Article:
It was Newberg who did the overhearing and advised the Chrysler board. Chrysler management wanted their new smaller Plymouth and Dart models to based on the Valiant-Lancer body, just as Ford was doing with the Fairlane-Meteor being based on the Falcon-Comet body. But the Valiant-Lancer body was too small and thus they had to come up with a new platform – what we now call the B body. And the stylists took the almost ready to go full-size 1962 Plymouth and Dart and shrunk them.
By the way, Chrysler knew they had a disaster with the smaller Plymouth and Dart in the summer of 1960. Instructions were given to give the 1963 models a more normal front end. And about six months after that, after seeing the new front ends, management decreed that the 1963 models should have new rear ends to match. In the meantime Chrysler management tightened their belts preparing for a year of tough selling. The 1962 models were not even in production in the spring of 1961 when Chrysler prepared for the worst.
Also, Newburg was not thrown under the bus by Colbert, Newberg threw himself under the bus. Turned out he had personal interests in a number of contractor firms that supplied parts to Chrysler. Newberg had become president of Chrysler on April 28, 1960, but was forced to resign 64 days later.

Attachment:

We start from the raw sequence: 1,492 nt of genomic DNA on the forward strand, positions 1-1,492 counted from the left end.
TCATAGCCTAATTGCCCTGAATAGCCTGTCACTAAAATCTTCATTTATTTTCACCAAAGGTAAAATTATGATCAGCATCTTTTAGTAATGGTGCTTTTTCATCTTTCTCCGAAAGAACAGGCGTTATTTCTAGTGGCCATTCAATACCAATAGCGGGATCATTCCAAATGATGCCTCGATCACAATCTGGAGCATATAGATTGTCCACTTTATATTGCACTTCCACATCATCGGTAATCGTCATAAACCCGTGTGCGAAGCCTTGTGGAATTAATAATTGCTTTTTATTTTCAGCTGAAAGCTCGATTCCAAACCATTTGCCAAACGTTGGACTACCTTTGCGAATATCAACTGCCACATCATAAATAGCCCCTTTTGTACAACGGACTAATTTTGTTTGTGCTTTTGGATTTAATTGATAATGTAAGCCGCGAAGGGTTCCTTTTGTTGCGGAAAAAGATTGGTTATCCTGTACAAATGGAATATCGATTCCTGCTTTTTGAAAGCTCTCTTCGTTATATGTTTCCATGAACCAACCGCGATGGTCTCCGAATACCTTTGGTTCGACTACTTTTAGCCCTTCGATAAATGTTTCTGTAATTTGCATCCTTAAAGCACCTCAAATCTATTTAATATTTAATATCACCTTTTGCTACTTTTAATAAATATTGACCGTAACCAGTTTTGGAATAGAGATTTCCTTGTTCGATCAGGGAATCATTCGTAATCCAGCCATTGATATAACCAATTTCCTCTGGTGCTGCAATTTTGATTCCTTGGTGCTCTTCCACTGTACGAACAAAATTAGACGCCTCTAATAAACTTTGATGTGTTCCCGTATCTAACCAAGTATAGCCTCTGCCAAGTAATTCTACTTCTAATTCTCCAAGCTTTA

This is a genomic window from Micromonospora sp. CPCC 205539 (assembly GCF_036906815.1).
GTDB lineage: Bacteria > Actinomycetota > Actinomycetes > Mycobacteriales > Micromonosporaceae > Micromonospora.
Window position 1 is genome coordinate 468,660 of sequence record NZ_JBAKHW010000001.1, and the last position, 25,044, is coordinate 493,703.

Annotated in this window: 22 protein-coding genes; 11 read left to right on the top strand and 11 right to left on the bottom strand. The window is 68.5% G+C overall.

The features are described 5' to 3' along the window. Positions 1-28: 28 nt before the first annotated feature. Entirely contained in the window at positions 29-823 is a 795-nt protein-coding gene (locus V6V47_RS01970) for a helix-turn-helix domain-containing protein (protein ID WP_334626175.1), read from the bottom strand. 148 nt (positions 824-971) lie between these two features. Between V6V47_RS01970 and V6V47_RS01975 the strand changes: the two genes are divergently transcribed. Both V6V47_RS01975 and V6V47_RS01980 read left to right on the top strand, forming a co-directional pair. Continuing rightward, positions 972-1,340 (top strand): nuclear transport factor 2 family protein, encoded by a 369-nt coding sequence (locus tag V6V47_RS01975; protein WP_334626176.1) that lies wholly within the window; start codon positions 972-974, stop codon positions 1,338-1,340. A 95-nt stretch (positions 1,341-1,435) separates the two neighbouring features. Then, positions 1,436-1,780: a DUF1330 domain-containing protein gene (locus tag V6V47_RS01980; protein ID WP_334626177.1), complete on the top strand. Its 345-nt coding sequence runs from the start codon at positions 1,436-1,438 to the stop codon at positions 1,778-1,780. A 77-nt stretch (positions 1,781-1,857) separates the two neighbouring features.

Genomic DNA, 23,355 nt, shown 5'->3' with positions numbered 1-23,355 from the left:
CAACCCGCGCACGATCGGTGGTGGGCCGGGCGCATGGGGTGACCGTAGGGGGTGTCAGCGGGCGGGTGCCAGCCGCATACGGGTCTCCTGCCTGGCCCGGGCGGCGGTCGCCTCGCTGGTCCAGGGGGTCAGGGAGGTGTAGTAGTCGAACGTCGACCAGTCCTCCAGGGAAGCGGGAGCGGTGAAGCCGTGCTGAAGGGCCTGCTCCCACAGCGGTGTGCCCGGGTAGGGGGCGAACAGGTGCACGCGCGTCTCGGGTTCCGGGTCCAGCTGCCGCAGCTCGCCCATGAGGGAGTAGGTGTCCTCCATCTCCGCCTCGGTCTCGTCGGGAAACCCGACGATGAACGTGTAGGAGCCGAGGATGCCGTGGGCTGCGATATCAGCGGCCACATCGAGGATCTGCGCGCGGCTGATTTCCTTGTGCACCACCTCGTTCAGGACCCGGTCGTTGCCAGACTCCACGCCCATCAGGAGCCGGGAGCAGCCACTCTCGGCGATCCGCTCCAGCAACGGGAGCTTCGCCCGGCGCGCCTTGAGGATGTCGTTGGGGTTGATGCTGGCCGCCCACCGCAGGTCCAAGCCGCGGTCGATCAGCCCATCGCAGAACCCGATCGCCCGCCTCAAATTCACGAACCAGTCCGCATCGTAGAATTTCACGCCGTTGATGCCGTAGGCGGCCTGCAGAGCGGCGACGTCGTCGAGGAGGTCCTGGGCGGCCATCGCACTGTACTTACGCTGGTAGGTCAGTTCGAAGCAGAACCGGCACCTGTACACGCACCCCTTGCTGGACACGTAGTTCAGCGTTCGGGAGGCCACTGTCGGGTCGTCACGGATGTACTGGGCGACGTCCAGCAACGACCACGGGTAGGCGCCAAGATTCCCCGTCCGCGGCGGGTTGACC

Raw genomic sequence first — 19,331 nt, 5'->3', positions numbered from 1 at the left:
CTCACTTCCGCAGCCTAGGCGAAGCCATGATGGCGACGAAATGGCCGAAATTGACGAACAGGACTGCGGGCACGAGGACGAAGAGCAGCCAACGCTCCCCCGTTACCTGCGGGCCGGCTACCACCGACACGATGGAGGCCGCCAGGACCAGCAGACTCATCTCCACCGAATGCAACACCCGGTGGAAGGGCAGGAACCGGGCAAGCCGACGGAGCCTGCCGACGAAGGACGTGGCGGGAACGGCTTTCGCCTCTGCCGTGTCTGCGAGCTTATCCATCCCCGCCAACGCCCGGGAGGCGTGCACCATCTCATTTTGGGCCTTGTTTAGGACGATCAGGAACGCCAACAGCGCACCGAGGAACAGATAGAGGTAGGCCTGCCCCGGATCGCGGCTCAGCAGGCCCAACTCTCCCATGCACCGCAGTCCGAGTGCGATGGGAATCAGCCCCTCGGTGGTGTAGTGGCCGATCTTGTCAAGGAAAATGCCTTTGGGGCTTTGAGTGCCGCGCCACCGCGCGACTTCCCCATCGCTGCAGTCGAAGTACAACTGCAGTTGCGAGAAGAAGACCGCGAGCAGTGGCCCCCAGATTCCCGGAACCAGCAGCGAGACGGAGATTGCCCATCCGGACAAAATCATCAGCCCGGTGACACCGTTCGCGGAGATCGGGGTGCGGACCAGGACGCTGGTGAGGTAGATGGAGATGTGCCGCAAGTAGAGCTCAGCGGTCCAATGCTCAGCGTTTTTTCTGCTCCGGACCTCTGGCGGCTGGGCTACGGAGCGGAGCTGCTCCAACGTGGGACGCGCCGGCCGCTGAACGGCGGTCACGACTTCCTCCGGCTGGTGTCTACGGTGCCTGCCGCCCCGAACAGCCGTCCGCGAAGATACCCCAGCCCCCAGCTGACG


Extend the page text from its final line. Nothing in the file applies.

In the article by Curtis Redgap the author discusses the fate of DeSoto and Plymouth dealers. Before the Dart was introduced for 1960, all but a handful of US dealers sold Plymouth. Most of those Plymouth dealers also sold Dodge, the second largest group sold Chryslers with Plymouths and then there were the Plymouth-DeSoto dealers. With the introduction of the Dart for 1960, Dodge dealers dropped the Plymouth.
In 1960 the sales divisions were Plymouth-DeSoto, Dodge car and truck, and Chrysler-Imperial. When the DeSoto was dropped in November, 1960, most of the Plymouth-DeSoto dealers became Chrysler-Plymouth, and all Plymouth-Chrysler dealers became Chrysler-Plymouth. The Plymouth-DeSoto and Chrysler-Imperial Divisions were merged and became the Chrysler-Plymouth Division.
Mr. Redgap mentions that the 1962 Dodge was now on the same wheelbase as Plymouth – 116″ But the Dart was on the Plymouth’s 118″ wheelbase in 1960. Lynn Townsend, when he became president, declared that Dodge models must be bigger than the Plymouth and priced up market. Thus the 1963 Dodge wheelbase was extended to 119″ and the new C body Dodge wheelbase in 1965 was 2″ longer than the Fury. .
Colbert became chairman of the board when Newberg became president on April 28, 1960. When Newberg resigned on June 30, 1960, Colbert became president and chairman of the board. On July 27, 1961, Colbert resigned from his positions and also as board member.